Research & Policy
Policy Matters Ohio

Here's why the state budget is a bad deal for most Ohioans

July 01, 2015

Here's why the state budget is a bad deal for most Ohioans

July 01, 2015

The two-year budget that Gov. Kasich signed into law yesterday takes crucial state resources and transfers them to affluent Ohioans, instead of using them to invest in the state and our people.

Close to $2 billion in income-tax cuts will go primarily to the wealthy. At the same time, many schools are flat-funded; key work supports like childcare remain sorely underfunded; human services to protect children and the elderly are inadequate; critical health services like family planning (which helps reduce infant mortality) are reduced; and local governments see new cuts. At a time when resources are available for these and other priorities, this budget is a missed opportunity.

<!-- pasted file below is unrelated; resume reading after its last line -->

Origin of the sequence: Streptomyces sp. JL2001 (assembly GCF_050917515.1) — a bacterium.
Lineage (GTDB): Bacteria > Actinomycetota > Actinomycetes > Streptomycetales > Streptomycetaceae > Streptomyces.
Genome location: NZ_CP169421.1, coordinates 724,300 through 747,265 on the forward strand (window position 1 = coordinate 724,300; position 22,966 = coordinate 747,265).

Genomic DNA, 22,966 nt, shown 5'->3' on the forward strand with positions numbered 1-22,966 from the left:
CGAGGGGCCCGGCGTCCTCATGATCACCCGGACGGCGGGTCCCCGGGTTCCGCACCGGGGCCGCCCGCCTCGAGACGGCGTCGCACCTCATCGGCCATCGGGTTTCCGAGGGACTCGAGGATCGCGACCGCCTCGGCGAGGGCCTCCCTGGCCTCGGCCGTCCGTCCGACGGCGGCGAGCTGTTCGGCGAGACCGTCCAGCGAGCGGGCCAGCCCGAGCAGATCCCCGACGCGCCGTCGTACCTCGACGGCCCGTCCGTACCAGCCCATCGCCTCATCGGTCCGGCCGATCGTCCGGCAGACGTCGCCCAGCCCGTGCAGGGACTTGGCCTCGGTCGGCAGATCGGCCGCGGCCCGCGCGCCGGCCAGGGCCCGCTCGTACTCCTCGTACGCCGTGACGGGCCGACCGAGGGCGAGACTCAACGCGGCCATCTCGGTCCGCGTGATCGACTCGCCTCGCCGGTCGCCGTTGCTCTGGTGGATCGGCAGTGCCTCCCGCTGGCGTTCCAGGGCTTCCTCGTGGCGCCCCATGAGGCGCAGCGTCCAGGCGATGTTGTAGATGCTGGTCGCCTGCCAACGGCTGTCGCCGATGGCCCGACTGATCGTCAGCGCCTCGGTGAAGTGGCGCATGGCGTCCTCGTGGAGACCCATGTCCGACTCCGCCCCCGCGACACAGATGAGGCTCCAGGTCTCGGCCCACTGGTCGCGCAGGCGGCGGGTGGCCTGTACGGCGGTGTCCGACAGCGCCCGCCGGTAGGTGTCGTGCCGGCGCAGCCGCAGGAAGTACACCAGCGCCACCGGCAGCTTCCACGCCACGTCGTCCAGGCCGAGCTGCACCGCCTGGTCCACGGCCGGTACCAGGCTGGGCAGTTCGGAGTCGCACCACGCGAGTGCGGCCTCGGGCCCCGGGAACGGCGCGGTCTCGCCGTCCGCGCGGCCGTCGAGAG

Gov. Kasich’s vetoes are a mixed bag. He got rid of some special-interest tax breaks but also made new cuts to schools, eliminated Health Hubs (which improve health in underserved communities through intensive care coordination), and removed legislative oversight when state facilities serving the developmentally disabled are closed.

The budget keeps Medicaid expansion, a clear positive for the half million low-income Ohioans who now have health care as a result. But the governor left in provisions that, if allowed by the federal government, would impose new costs on patients that can only hurt public health.

Ohio deserves a better budget.

-- Zach Schiller and Wendy Patton

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Zach is research director, Wendy is senior project director of Policy Matters.

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